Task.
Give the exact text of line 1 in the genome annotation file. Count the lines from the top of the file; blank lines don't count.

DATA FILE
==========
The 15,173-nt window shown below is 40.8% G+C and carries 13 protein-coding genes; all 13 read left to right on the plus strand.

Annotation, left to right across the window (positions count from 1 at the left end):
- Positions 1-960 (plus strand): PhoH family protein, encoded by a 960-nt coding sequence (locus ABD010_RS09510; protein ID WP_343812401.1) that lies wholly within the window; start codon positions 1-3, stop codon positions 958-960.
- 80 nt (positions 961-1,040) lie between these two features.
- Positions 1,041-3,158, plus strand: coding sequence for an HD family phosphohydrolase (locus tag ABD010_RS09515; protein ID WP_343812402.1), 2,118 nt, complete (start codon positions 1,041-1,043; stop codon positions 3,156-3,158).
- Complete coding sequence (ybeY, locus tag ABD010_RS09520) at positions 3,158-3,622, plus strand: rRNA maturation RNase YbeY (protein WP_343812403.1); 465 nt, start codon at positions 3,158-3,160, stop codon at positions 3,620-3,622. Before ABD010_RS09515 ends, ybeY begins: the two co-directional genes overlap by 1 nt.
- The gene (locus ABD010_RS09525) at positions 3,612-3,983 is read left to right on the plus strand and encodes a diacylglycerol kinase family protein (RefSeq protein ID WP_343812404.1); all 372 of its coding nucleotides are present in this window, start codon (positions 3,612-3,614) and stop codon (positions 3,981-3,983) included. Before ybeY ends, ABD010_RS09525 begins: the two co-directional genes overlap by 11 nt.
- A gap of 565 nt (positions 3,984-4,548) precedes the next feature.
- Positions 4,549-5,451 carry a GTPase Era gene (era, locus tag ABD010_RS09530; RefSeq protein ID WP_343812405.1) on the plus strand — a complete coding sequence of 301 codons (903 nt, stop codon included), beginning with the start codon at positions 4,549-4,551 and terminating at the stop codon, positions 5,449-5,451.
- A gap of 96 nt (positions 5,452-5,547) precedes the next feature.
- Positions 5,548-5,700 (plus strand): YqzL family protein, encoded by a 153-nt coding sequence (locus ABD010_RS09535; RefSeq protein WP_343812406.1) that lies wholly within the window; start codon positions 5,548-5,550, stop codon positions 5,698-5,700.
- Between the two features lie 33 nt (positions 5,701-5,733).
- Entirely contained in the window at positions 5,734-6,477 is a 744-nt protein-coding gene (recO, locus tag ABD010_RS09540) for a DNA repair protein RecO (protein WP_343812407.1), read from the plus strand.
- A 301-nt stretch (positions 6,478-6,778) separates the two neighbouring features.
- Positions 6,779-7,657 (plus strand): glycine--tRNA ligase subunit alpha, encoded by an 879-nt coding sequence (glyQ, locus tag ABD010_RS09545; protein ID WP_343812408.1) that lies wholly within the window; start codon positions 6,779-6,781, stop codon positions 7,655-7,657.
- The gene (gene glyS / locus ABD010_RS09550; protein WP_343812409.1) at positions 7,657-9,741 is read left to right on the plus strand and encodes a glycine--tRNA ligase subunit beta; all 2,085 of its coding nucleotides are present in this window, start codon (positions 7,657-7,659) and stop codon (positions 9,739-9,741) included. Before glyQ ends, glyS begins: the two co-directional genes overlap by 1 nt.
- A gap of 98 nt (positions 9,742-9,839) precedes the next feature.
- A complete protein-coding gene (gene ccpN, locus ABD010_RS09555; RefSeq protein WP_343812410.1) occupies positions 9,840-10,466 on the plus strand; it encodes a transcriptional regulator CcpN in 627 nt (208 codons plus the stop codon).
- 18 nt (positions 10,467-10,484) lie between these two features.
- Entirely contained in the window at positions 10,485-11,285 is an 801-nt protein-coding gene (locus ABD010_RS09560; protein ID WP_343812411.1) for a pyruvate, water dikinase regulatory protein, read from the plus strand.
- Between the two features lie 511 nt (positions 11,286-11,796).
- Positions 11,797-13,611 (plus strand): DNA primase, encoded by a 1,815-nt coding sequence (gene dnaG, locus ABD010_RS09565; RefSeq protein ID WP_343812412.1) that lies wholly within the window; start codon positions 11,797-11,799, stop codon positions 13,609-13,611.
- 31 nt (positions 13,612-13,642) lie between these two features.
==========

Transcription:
The 15,173-nt window shown below is 40.8% G+C and carries 13 protein-coding genes; all 13 read left to right on the plus strand.